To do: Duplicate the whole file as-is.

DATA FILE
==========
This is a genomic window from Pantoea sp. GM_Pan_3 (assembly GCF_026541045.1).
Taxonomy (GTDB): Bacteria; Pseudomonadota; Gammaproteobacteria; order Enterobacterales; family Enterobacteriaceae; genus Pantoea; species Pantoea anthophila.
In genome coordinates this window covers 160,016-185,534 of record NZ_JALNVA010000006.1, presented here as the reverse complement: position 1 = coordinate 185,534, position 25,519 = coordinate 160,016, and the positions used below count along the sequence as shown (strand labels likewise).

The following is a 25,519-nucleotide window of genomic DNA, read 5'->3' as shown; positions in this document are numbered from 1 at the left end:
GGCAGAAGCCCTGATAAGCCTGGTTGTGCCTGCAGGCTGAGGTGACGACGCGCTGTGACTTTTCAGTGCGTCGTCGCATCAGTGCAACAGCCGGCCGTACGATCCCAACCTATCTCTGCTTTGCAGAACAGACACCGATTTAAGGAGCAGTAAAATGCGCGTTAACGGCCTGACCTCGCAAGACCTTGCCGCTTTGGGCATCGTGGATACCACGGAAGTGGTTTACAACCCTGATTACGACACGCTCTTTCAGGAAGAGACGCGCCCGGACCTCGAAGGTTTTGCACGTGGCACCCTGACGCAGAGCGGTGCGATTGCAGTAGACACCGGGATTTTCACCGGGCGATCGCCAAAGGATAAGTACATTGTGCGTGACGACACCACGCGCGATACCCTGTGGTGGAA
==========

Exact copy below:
This is a genomic window from Pantoea sp. GM_Pan_3 (assembly GCF_026541045.1).
Taxonomy (GTDB): Bacteria; Pseudomonadota; Gammaproteobacteria; order Enterobacterales; family Enterobacteriaceae; genus Pantoea; species Pantoea anthophila.
In genome coordinates this window covers 160,016-185,534 of record NZ_JALNVA010000006.1, presented here as the reverse complement: position 1 = coordinate 185,534, position 25,519 = coordinate 160,016, and the positions used below count along the sequence as shown (strand labels likewise).

The following is a 25,519-nucleotide window of genomic DNA, read 5'->3' as shown; positions in this document are numbered from 1 at the left end:
GGCAGAAGCCCTGATAAGCCTGGTTGTGCCTGCAGGCTGAGGTGACGACGCGCTGTGACTTTTCAGTGCGTCGTCGCATCAGTGCAACAGCCGGCCGTACGATCCCAACCTATCTCTGCTTTGCAGAACAGACACCGATTTAAGGAGCAGTAAAATGCGCGTTAACGGCCTGACCTCGCAAGACCTTGCCGCTTTGGGCATCGTGGATACCACGGAAGTGGTTTACAACCCTGATTACGACACGCTCTTTCAGGAAGAGACGCGCCCGGACCTCGAAGGTTTTGCACGTGGCACCCTGACGCAGAGCGGTGCGATTGCAGTAGACACCGGGATTTTCACCGGGCGATCGCCAAAGGATAAGTACATTGTGCGTGACGACACCACGCGCGATACCCTGTGGTGGAA